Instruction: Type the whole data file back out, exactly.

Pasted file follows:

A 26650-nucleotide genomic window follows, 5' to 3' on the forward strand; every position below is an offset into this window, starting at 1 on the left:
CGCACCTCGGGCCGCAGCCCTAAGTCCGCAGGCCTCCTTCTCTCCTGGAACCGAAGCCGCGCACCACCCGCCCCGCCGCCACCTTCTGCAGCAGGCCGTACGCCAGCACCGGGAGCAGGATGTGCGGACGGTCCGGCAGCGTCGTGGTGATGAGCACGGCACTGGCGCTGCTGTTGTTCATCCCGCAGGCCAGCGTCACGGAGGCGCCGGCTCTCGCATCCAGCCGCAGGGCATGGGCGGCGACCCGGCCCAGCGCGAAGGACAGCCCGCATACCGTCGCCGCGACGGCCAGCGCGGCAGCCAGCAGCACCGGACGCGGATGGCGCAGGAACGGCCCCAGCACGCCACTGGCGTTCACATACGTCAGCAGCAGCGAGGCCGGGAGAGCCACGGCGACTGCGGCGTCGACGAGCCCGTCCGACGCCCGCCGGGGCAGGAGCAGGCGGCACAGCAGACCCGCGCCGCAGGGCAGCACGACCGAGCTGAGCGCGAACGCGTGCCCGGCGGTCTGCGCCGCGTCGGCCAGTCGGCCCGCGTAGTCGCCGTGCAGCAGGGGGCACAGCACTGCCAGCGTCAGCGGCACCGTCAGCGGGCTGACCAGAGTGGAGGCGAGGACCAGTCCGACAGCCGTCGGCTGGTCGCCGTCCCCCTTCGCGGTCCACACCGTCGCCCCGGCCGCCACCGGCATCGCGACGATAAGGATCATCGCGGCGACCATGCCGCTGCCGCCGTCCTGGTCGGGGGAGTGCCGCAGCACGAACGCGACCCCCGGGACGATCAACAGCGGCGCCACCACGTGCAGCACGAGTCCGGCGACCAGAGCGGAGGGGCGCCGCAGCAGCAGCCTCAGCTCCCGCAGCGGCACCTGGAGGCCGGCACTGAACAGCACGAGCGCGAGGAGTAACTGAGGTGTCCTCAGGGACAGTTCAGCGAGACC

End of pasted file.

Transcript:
A 26650-nucleotide genomic window follows, 5' to 3' on the forward strand; every position below is an offset into this window, starting at 1 on the left:
CGCACCTCGGGCCGCAGCCCTAAGTCCGCAGGCCTCCTTCTCTCCTGGAACCGAAGCCGCGCACCACCCGCCCCGCCGCCACCTTCTGCAGCAGGCCGTACGCCAGCACCGGGAGCAGGATGTGCGGACGGTCCGGCAGCGTCGTGGTGATGAGCACGGCACTGGCGCTGCTGTTGTTCATCCCGCAGGCCAGCGTCACGGAGGCGCCGGCTCTCGCATCCAGCCGCAGGGCATGGGCGGCGACCCGGCCCAGCGCGAAGGACAGCCCGCATACCGTCGCCGCGACGGCCAGCGCGGCAGCCAGCAGCACCGGACGCGGATGGCGCAGGAACGGCCCCAGCACGCCACTGGCGTTCACATACGTCAGCAGCAGCGAGGCCGGGAGAGCCACGGCGACTGCGGCGTCGACGAGCCCGTCCGACGCCCGCCGGGGCAGGAGCAGGCGGCACAGCAGACCCGCGCCGCAGGGCAGCACGACCGAGCTGAGCGCGAACGCGTGCCCGGCGGTCTGCGCCGCGTCGGCCAGTCGGCCCGCGTAGTCGCCGTGCAGCAGGGGGCACAGCACTGCCAGCGTCAGCGGCACCGTCAGCGGGCTGACCAGAGTGGAGGCGAGGACCAGTCCGACAGCCGTCGGCTGGTCGCCGTCCCCCTTCGCGGTCCACACCGTCGCCCCGGCCGCCACCGGCATCGCGACGATAAGGATCATCGCGGCGACCATGCCGCTGCCGCCGTCCTGGTCGGGGGAGTGCCGCAGCACGAACGCGACCCCCGGGACGATCAACAGCGGCGCCACCACGTGCAGCACGAGTCCGGCGACCAGAGCGGAGGGGCGCCGCAGCAGCAGCCTCAGCTCCCGCAGCGGCACCTGGAGGCCGGCACTGAACAGCACGAGCGCGAGGAGTAACTGAGGTGTCCTCAGGGACAGTTCAGCGAGACC